Duke University Press

Reader’s Block

What does “reading” mean? From literature, film, life writing, social media, medical case studies, and more, Matthew Rubery contends that there is no single activity known as reading. When coming to terms with a more neurodiverse world, we are seeing more and more that the way things currently are, don’t always work for everyone. Meeting neurodiverse readers where they are, this book extends a hand (and book) to everyone who doesn’t always read in the way they “should”. A truly welcome addition to a great genre; books about books.

Stanford University Press

The Architecture of Disability

A complete reshaping of how we view the development and creation of architecture. David Gissen uses his own experiences to demonstrate how we can change the way that disability is conceptualised in architecture and, better still, provides ways in which we can mould our spaces around physical capacity, as a starting point rather than as an afterthought. 

University of Minnesota Press

The Color Pynk

The first full-length study of Black queer, cis-, and trans-femininity, this is a well-written, crucial study of how creative work offers a challenge to power. Including the music of Janelle Monáe and Kelsey Lu, Janet Mock’s writing for the television show Pose, the fashion of Indya Moore and (F)empower, and the films of Tourmaline and Juliana Huxtable, as well as poetry and novels, Omise’eke Nathasha Tinsley shows how Black femmes, sidelined by liberal feminists and invisible to mainstream civil rights movements, spent the Trump years doing what they so often do best: creating politically engaged art, entertainment, and ideas. This is a passionate and important read.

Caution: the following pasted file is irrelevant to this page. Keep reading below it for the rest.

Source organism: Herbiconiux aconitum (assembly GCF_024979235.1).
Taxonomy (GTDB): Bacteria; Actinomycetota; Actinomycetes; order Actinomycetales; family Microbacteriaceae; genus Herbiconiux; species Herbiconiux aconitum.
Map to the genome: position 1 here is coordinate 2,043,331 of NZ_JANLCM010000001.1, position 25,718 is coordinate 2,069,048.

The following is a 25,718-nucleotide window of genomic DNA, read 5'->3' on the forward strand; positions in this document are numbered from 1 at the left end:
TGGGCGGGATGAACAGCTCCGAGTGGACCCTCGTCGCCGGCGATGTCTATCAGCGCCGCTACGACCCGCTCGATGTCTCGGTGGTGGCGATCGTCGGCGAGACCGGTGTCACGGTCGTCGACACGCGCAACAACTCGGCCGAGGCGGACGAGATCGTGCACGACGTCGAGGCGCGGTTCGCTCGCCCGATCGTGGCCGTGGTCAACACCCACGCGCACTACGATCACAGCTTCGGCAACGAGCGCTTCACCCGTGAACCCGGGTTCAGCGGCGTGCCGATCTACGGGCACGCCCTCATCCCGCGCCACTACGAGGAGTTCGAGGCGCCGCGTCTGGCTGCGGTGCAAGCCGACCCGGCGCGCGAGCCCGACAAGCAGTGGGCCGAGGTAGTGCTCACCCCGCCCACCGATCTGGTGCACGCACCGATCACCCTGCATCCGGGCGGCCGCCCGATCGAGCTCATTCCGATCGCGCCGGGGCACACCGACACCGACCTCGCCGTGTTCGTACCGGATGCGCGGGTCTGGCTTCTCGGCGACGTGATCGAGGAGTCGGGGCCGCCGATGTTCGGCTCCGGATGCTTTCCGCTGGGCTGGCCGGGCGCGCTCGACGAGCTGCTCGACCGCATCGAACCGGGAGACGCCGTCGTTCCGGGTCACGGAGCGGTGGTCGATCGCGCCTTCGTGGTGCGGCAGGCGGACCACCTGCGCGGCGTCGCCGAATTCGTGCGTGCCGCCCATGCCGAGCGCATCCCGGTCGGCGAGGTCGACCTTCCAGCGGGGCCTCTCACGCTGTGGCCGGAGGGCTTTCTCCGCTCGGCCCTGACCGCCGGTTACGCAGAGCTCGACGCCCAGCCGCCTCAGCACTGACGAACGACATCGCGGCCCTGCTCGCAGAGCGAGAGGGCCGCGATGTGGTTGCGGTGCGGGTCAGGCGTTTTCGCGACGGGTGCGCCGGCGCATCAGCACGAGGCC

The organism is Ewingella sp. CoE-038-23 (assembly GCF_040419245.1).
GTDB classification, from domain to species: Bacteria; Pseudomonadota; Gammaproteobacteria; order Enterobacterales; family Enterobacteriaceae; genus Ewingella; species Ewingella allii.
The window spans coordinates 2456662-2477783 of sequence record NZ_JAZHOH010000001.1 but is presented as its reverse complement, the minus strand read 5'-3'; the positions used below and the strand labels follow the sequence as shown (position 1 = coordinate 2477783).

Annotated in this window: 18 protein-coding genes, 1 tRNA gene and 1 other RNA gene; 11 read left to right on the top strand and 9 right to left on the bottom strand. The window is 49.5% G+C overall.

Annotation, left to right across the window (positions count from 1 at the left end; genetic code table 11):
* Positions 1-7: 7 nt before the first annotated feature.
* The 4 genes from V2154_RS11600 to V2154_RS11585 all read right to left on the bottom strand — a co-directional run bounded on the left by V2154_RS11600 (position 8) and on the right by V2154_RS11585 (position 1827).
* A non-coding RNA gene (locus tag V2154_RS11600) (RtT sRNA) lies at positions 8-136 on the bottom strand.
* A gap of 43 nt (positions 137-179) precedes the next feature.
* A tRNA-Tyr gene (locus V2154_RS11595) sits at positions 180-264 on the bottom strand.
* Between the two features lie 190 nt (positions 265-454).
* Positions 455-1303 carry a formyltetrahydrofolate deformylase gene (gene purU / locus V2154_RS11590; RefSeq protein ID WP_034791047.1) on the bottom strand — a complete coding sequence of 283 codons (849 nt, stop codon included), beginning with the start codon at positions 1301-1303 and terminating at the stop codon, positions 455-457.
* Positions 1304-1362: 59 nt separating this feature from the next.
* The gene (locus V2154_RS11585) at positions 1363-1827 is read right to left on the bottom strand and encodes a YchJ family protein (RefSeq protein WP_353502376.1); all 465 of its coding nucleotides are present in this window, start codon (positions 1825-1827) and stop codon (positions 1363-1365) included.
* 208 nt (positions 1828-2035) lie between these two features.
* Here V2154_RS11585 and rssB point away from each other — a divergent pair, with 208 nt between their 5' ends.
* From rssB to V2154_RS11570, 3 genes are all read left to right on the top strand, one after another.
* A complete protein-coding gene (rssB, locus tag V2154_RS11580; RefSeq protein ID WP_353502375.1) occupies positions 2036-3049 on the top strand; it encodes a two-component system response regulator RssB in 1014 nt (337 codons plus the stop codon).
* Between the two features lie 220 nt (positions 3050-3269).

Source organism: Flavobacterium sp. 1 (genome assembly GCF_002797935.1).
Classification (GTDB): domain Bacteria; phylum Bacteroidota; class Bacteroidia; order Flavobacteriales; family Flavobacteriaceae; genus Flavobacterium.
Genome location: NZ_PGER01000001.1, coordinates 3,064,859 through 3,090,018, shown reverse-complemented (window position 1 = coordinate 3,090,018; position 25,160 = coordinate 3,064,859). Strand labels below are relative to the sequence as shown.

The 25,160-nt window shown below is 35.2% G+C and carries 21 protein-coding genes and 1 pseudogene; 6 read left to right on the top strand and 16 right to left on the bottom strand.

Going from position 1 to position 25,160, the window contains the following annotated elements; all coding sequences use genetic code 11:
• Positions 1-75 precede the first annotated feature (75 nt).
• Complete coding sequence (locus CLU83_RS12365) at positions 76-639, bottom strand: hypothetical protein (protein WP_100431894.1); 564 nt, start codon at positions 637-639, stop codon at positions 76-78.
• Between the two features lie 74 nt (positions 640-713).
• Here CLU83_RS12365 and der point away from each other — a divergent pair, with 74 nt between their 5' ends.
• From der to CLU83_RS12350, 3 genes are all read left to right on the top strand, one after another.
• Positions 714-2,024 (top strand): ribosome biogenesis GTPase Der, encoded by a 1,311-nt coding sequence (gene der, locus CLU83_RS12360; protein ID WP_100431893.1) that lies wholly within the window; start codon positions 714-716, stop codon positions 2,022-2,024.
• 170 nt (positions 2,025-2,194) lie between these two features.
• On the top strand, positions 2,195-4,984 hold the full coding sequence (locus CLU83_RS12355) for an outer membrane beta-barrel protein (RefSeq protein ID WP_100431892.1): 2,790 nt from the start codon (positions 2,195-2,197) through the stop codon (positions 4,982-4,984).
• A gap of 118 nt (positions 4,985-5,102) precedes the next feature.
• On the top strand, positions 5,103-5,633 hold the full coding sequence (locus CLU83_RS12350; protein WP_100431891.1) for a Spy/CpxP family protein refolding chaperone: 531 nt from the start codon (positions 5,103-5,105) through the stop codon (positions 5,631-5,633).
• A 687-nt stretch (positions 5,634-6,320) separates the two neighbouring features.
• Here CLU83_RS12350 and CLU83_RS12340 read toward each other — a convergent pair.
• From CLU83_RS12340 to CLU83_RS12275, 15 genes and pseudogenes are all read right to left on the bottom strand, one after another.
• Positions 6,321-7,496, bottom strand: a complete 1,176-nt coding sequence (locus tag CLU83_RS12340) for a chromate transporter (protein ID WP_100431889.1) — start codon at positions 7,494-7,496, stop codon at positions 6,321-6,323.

University of Texas Press

The Ink in the Grooves

A fascinating collection of essays and interviews with writers and musicians which explore the relationships between Music and Literature. Contributors include Michael Chabon, Bob Dylan, Laura Cantrell, Roddy Doyle, Steve Earle, William Ferris, Rhiannon Giddens, Dave Grohl, Jonathan Lethem, Greil Marcus, Rick Moody, Lorrie Moore, The John Prine Band, Richard Thompson, Colson Whitehead and many more.

Cornell University Press

What Is Extinction?

At a time when interest in multi-species co-existence has never been so crucial and, thankfully, interest in the topic is growing, What is Extinction? offers timely interpretations of how definitions and visions of extinction have changed in the past and continue to change in the present. Examples covered in this important critical theory (of species in critical danger) range from the study of the rise of extreme biopolitics in the Third Reich that attempted to change the meaning of extinction, to the current pursuit of de-extinction technologies.

Fordham University Press

Order any of the CAP Essential Reads with 20% discount, using the code: ESSENTIAL22